What is unfortunate is that the people the nofollow tag will really hurt is bloggers themselves. Traditionally, bloggers have read and commented in each other’s blogs. And these comments have added value. When I write an article for my blog, I love it when other bloggers take the time to add their insights on the topic I’m discussing. These comments add content to my site and continue the discussion. This is one of the reasons blogs are so easy to grow into topic-specific information-rich sites that are popular with readers. Unlike static sites, they offer two-way communication between reader and blogger. They become communities.
When someone adds this kind of value to my blog, I am more than happy to give them a link to their blog that passes PR. That will help them build the readership of their own blog, grow the community even larger, and add to the richness of the discussion. These are exactly the kinds of links that any webmaster should want on their site!
Adding a nofollow tag to comments can only quash this discussion. It can only discourage commenters with the most to contribute from taking the time to add to the discussion. After all, if the time I spend on another blog doesn’t contribute to the growth of the blogging community as a whole or aid in the visibility of my own blog, am I going to spend as much time and effort doing it?
Anything that decreases the open flow of discussion currently enjoyed in the blogging community is a bad deal for bloggers.
The question that should be asked is this: why is comment spam so profitable? After all, if it weren’t profitable, so many people wouldn’t be going to such ridiculous lengths to do it.
The answer to this is obviously Google’s link-heavy PageRank algorithm that forces webmasters to get every link they can to get their site’s indexed and ranked. Most webmasters know that in order to get ranked in Google, they had better have a ton of links to their site.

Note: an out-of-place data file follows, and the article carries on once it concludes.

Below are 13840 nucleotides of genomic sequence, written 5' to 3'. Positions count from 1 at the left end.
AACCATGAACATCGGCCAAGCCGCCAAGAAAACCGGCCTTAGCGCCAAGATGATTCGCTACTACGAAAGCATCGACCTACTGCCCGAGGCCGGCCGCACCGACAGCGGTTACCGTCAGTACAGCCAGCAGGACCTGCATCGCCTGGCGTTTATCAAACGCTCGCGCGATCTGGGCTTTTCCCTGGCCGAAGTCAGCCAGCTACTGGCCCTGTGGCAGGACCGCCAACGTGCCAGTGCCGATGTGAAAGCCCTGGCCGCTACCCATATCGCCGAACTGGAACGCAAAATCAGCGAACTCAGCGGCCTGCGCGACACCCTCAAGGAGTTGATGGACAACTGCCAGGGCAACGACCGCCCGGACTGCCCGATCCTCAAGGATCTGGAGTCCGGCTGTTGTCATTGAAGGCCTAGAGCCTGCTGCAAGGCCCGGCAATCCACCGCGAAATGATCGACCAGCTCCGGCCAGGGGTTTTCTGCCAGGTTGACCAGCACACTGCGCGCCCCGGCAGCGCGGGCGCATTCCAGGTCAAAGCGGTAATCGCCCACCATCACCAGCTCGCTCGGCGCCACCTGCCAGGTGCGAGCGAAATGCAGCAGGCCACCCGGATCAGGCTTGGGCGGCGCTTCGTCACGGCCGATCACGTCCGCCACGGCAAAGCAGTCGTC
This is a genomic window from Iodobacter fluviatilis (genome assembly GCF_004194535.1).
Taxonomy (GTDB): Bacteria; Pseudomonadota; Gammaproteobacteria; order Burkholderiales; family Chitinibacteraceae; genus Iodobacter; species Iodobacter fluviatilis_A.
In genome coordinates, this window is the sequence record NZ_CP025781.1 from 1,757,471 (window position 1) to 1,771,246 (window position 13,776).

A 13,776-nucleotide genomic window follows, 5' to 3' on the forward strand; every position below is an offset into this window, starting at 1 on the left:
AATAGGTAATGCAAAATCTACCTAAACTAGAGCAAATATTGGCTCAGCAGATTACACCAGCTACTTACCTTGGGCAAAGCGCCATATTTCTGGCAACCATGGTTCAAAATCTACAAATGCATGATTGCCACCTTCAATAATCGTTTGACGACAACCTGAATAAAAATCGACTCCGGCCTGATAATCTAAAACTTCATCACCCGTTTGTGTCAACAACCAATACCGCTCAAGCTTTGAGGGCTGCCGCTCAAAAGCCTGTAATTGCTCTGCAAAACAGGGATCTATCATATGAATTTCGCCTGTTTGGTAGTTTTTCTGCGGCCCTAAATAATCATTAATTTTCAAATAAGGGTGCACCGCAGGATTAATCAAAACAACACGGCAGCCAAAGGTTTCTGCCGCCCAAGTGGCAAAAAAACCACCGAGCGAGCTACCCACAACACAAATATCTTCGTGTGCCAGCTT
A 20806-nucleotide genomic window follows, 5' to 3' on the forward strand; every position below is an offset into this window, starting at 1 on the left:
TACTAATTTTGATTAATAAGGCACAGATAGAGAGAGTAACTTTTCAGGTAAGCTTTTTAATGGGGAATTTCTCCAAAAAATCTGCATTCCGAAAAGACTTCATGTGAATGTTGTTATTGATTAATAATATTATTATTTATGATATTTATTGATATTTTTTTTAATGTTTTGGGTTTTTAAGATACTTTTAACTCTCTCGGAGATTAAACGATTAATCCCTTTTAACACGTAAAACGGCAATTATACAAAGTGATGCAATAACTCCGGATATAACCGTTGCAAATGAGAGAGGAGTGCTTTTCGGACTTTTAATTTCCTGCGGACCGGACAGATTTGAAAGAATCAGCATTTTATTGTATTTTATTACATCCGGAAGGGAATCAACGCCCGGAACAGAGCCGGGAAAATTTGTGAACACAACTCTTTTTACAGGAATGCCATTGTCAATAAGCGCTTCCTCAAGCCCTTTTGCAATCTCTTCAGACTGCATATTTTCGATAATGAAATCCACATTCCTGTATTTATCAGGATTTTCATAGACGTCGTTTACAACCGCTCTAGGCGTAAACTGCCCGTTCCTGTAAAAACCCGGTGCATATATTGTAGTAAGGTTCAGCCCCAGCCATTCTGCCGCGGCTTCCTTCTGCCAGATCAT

That’s the problem with PageRank as an algorithm. It encourages artificial linking between sites that no longer has any relevance whatsoever to the goal of providing good resources to visitors. Do we really believe that most reciprocal link directories provide a resource to our visitors? Not likely! If websites are real estate, reciprocal link directories are the slums, the seedy bars and tattoo parlors on the edges of polite society.
Whole businesses have sprung up as a reaction to PageRank. I’m talking about the link auction and link selling sites. Under the PageRank system, sites aren’t being ranked by who provides the best content, but by who has the deepest pockets to buy the most links. Or, in the case of comment spammers, whoever wants to spread their bots all over the internet spamming blogs. This system has over time totally skewed the natural linking between sites that once dominated the internet – the very thing that Google’s PageRank system is supposed to reward.
Ironically, blogs are one of the few places left on the web where linking is actually about providing good content to visitors and rewarding value provided on other sites. Bloggers as a group are the most likely to link to sites because of the content value to their visitors. Their links are very likely to be very topic specific. You don’t find that on other sites. These are the kinds of links that I would assume Google would want to encourage through their PageRank system, not those junky reciprocal link directories or purchased links.
It would seem to me that the only effective way to cut down on comment spam and all the artificial linking techniques Google purportedly wants to thwart is not by making life harder for bloggers – the very people who link in the most relevant fashion. But at taking a second look at their own PageRank system and whether it is really serving the usefulness of their own search engine and the whole web in 2005.